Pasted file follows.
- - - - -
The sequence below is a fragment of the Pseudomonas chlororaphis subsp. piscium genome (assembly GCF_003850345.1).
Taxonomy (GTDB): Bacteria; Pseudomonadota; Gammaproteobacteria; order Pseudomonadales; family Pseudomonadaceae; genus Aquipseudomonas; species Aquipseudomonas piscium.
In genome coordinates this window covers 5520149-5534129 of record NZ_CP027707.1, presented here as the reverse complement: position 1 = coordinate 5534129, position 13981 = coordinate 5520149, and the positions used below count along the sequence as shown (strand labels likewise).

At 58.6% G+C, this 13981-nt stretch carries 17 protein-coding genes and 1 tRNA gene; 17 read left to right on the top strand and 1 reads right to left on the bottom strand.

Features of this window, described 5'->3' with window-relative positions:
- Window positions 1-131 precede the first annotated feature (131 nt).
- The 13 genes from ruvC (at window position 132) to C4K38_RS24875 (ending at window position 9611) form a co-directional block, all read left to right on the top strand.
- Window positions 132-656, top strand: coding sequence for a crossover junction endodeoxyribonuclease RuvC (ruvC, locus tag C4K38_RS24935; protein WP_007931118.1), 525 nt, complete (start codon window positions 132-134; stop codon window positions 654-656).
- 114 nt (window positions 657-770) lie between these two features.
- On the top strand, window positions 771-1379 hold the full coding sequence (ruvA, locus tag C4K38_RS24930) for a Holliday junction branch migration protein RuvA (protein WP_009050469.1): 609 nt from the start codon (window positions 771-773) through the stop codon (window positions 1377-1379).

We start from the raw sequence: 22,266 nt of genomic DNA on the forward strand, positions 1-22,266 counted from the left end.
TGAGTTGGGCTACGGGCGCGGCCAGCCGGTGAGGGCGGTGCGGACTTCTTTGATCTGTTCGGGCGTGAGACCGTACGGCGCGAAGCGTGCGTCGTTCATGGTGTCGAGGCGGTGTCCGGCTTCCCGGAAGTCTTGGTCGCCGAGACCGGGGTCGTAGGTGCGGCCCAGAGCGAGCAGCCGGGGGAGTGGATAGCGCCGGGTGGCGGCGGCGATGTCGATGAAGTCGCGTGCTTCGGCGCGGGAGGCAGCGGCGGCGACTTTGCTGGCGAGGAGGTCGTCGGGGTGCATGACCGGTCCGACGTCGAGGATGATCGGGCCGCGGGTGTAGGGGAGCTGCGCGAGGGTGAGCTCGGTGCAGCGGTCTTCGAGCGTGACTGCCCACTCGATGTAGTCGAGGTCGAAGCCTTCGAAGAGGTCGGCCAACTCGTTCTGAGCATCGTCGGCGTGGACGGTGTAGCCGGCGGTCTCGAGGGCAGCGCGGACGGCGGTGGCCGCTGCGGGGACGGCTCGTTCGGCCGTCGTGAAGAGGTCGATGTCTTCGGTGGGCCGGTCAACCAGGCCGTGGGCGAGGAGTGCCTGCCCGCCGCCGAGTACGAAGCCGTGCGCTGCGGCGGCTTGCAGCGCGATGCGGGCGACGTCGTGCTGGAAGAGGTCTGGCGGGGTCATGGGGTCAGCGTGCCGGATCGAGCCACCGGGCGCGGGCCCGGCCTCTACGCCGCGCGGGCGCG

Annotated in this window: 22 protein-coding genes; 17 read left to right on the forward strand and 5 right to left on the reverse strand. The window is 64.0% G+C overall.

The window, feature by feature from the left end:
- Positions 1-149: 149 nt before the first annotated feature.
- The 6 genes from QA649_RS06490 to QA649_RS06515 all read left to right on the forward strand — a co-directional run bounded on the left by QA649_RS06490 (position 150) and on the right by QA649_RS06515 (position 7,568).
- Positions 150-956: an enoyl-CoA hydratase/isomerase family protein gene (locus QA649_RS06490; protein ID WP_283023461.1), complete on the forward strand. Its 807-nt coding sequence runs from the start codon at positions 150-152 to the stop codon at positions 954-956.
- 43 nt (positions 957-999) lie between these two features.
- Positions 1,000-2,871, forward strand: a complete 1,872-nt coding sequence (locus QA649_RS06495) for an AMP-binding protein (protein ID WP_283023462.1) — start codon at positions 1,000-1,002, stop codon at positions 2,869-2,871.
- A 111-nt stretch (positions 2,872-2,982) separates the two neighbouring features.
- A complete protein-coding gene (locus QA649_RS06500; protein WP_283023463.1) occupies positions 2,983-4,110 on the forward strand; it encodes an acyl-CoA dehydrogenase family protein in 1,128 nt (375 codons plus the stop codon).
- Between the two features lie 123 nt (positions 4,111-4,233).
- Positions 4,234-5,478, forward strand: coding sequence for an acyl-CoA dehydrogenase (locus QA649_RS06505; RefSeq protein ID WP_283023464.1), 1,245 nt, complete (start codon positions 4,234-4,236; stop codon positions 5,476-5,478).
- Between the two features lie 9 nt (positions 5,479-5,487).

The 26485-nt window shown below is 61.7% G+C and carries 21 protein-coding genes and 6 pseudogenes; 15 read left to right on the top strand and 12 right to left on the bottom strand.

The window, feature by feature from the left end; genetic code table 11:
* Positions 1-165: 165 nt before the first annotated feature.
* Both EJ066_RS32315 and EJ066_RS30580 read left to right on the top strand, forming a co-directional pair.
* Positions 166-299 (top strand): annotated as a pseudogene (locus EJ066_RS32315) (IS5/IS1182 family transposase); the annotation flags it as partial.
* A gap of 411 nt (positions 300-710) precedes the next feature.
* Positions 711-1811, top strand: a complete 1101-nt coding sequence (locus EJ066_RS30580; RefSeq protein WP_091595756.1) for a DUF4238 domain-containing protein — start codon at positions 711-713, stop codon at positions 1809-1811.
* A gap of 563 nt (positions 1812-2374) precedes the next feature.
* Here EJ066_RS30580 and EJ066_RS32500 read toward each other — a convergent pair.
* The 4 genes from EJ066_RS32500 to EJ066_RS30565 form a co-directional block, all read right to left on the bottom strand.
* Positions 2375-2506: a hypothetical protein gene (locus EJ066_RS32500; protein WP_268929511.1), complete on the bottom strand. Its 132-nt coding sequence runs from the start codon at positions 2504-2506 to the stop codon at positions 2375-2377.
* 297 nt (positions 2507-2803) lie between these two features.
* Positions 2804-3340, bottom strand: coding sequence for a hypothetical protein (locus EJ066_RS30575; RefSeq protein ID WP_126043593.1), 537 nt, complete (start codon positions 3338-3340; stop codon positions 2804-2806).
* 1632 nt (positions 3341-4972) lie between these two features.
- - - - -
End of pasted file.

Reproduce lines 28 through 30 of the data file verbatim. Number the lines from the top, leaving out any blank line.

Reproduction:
* Both EJ066_RS32315 and EJ066_RS30580 read left to right on the top strand, forming a co-directional pair.
* Positions 166-299 (top strand): annotated as a pseudogene (locus EJ066_RS32315) (IS5/IS1182 family transposase); the annotation flags it as partial.
* A gap of 411 nt (positions 300-710) precedes the next feature.